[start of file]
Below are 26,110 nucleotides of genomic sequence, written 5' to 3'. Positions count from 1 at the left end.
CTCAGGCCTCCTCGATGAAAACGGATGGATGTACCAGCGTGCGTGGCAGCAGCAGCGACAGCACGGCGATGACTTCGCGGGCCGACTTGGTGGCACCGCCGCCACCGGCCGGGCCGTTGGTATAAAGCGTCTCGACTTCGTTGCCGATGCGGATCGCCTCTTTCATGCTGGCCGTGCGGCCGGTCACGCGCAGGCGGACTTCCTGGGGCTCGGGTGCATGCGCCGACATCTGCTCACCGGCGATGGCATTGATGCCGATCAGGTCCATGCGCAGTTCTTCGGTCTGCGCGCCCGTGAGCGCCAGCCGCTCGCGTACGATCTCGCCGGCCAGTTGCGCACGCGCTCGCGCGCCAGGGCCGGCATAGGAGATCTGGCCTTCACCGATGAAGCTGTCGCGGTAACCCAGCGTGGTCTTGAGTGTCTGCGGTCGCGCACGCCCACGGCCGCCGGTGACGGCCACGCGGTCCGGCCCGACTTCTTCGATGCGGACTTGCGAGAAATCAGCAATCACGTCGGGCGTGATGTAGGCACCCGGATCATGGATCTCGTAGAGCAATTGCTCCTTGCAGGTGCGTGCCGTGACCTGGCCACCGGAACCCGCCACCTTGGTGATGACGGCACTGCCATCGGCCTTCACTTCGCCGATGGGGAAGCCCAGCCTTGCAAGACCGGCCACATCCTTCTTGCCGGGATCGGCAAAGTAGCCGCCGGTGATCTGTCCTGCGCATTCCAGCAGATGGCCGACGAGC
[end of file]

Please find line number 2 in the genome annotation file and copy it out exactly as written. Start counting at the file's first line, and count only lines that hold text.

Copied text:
CTCAGGCCTCCTCGATGAAAACGGATGGATGTACCAGCGTGCGTGGCAGCAGCAGCGACAGCACGGCGATGACTTCGCGGGCCGACTTGGTGGCACCGCCGCCACCGGCCGGGCCGTTGGTATAAAGCGTCTCGACTTCGTTGCCGATGCGGATCGCCTCTTTCATGCTGGCCGTGCGGCCGGTCACGCGCAGGCGGACTTCCTGGGGCTCGGGTGCATGCGCCGACATCTGCTCACCGGCGATGGCATTGATGCCGATCAGGTCCATGCGCAGTTCTTCGGTCTGCGCGCCCGTGAGCGCCAGCCGCTCGCGTACGATCTCGCCGGCCAGTTGCGCACGCGCTCGCGCGCCAGGGCCGGCATAGGAGATCTGGCCTTCACCGATGAAGCTGTCGCGGTAACCCAGCGTGGTCTTGAGTGTCTGCGGTCGCGCACGCCCACGGCCGCCGGTGACGGCCACGCGGTCCGGCCCGACTTCTTCGATGCGGACTTGCGAGAAATCAGCAATCACGTCGGGCGTGATGTAGGCACCCGGATCATGGATCTCGTAGAGCAATTGCTCCTTGCAGGTGCGTGCCGTGACCTGGCCACCGGAACCCGCCACCTTGGTGATGACGGCACTGCCATCGGCCTTCACTTCGCCGATGGGGAAGCCCAGCCTTGCAAGACCGGCCACATCCTTCTTGCCGGGATCGGCAAAGTAGCCGCCGGTGATCTGTCCTGCGCATTCCAGCAGATGGCCGACGAGC